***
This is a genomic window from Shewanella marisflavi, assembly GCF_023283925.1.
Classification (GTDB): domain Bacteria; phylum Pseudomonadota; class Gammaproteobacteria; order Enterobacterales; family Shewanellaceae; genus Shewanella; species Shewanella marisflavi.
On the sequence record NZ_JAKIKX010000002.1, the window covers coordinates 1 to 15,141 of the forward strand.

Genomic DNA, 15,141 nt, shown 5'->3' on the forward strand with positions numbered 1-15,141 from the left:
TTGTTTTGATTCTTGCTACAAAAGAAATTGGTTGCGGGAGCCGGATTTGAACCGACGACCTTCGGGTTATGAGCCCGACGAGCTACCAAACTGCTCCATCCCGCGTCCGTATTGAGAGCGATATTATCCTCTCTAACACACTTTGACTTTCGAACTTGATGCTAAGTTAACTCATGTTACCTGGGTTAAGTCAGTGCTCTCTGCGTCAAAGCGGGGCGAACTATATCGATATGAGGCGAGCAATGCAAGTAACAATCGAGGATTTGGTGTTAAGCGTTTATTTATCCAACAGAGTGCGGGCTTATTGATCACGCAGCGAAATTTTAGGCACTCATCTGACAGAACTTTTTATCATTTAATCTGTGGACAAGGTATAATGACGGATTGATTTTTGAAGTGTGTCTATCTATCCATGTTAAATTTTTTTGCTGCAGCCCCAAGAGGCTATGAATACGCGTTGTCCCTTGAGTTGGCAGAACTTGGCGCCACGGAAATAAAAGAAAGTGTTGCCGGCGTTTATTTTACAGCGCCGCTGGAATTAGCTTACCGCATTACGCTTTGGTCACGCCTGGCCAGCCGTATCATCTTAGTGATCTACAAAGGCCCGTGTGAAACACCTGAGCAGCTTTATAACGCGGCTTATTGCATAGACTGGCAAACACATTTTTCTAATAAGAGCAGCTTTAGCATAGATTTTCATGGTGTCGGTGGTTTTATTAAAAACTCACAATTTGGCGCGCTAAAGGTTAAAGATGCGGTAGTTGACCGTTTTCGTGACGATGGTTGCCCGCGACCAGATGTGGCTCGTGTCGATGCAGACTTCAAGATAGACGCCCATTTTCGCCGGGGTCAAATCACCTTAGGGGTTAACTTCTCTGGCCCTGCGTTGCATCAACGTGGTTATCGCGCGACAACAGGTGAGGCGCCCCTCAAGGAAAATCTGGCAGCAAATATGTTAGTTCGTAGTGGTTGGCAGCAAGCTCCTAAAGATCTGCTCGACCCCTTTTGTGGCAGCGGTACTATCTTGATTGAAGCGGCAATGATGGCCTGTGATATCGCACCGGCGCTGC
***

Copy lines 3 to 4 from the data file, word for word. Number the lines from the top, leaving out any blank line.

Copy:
On the sequence record NZ_JAKIKX010000002.1, the window covers coordinates 1 to 15,141 of the forward strand.

Genomic DNA, 15,141 nt, shown 5'->3' on the forward strand with positions numbered 1-15,141 from the left: